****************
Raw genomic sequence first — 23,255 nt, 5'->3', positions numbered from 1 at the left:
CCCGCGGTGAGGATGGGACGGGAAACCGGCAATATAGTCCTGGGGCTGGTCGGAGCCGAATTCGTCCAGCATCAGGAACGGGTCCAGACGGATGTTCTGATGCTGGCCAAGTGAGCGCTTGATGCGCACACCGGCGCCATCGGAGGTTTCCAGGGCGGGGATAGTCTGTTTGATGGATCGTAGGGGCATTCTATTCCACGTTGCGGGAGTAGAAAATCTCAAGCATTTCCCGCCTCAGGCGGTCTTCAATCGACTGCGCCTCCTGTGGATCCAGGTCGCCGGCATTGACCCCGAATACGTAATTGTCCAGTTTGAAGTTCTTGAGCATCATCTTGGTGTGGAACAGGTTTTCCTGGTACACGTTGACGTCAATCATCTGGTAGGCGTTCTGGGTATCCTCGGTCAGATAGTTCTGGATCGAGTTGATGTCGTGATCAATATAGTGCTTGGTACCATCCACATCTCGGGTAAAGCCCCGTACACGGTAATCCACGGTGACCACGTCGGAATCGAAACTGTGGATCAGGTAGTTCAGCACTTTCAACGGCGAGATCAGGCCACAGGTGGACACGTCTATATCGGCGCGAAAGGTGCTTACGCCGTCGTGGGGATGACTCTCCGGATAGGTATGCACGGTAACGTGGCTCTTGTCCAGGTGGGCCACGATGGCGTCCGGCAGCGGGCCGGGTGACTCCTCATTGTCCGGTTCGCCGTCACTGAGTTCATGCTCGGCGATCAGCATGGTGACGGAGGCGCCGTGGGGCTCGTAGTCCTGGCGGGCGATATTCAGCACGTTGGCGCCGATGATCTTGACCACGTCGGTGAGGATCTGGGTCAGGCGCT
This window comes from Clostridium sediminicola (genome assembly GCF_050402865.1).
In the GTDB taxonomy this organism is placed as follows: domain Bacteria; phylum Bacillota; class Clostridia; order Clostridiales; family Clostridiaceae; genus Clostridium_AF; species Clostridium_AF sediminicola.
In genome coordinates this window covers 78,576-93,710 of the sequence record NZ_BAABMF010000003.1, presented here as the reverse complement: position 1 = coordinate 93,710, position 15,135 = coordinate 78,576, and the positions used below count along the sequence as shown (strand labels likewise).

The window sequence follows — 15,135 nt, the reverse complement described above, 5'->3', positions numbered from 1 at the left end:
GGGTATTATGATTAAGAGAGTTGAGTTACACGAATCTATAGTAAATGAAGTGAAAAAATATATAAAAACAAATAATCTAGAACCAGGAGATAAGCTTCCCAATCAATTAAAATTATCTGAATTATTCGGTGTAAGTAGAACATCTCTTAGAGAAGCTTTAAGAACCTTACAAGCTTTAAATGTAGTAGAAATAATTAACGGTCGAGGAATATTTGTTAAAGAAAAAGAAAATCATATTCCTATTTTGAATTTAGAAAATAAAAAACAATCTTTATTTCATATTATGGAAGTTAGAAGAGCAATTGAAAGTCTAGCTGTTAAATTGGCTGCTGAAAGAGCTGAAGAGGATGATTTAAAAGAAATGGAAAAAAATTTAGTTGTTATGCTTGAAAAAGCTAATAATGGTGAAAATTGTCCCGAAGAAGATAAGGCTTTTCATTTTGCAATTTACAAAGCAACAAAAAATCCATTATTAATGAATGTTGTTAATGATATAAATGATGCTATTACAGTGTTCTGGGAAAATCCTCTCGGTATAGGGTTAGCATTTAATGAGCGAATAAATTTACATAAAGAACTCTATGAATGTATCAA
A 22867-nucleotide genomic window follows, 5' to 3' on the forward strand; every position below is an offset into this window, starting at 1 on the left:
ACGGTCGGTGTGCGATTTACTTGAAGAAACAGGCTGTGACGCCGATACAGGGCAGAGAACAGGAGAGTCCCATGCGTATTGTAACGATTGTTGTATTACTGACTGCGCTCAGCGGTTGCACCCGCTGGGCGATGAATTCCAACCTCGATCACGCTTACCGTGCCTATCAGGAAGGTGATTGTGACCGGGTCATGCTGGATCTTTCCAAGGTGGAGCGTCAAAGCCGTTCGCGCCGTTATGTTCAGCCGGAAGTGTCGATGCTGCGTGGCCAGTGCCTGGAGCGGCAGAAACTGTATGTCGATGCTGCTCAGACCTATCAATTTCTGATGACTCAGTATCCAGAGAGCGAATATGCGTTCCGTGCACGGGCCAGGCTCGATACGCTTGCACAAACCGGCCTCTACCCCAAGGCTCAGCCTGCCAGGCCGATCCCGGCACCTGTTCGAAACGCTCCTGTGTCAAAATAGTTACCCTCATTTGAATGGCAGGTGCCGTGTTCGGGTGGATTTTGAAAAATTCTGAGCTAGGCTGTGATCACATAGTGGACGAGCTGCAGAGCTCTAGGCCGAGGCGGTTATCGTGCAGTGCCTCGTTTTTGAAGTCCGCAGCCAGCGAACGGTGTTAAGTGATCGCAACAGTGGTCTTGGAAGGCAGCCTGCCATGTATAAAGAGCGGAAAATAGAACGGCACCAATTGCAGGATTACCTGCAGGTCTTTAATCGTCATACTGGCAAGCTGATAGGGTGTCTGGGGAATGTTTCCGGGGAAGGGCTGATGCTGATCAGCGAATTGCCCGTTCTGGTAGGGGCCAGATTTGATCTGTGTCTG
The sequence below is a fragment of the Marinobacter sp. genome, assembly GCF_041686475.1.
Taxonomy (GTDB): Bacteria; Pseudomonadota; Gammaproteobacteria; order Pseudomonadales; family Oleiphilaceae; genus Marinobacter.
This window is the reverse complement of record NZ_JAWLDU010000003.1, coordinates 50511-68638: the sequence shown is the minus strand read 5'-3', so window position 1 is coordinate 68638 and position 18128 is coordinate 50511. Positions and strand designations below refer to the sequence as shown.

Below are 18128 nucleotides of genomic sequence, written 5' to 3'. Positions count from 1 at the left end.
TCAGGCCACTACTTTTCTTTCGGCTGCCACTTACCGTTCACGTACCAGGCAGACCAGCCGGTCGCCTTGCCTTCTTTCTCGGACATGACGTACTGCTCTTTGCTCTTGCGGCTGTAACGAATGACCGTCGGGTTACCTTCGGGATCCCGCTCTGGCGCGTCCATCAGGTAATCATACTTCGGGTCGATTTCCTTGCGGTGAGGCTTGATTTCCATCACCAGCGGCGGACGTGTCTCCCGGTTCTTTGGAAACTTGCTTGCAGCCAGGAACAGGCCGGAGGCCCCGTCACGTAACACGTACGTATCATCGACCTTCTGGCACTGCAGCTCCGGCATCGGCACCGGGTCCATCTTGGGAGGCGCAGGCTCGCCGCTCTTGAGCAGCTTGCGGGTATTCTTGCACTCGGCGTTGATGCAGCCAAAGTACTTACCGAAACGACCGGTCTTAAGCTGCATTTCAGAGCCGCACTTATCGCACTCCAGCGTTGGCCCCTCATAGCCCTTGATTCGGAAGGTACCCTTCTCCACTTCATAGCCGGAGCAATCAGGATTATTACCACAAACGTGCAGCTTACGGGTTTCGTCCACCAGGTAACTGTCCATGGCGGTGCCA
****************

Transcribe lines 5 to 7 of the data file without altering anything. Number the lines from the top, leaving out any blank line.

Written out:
In genome coordinates this window covers 78,576-93,710 of the sequence record NZ_BAABMF010000003.1, presented here as the reverse complement: position 1 = coordinate 93,710, position 15,135 = coordinate 78,576, and the positions used below count along the sequence as shown (strand labels likewise).

The window sequence follows — 15,135 nt, the reverse complement described above, 5'->3', positions numbered from 1 at the left end:
GGGTATTATGATTAAGAGAGTTGAGTTACACGAATCTATAGTAAATGAAGTGAAAAAATATATAAAAACAAATAATCTAGAACCAGGAGATAAGCTTCCCAATCAATTAAAATTATCTGAATTATTCGGTGTAAGTAGAACATCTCTTAGAGAAGCTTTAAGAACCTTACAAGCTTTAAATGTAGTAGAAATAATTAACGGTCGAGGAATATTTGTTAAAGAAAAAGAAAATCATATTCCTATTTTGAATTTAGAAAATAAAAAACAATCTTTATTTCATATTATGGAAGTTAGAAGAGCAATTGAAAGTCTAGCTGTTAAATTGGCTGCTGAAAGAGCTGAAGAGGATGATTTAAAAGAAATGGAAAAAAATTTAGTTGTTATGCTTGAAAAAGCTAATAATGGTGAAAATTGTCCCGAAGAAGATAAGGCTTTTCATTTTGCAATTTACAAAGCAACAAAAAATCCATTATTAATGAATGTTGTTAATGATATAAATGATGCTATTACAGTGTTCTGGGAAAATCCTCTCGGTATAGGGTTAGCATTTAATGAGCGAATAAATTTACATAAAGAACTCTATGAATGTATCAA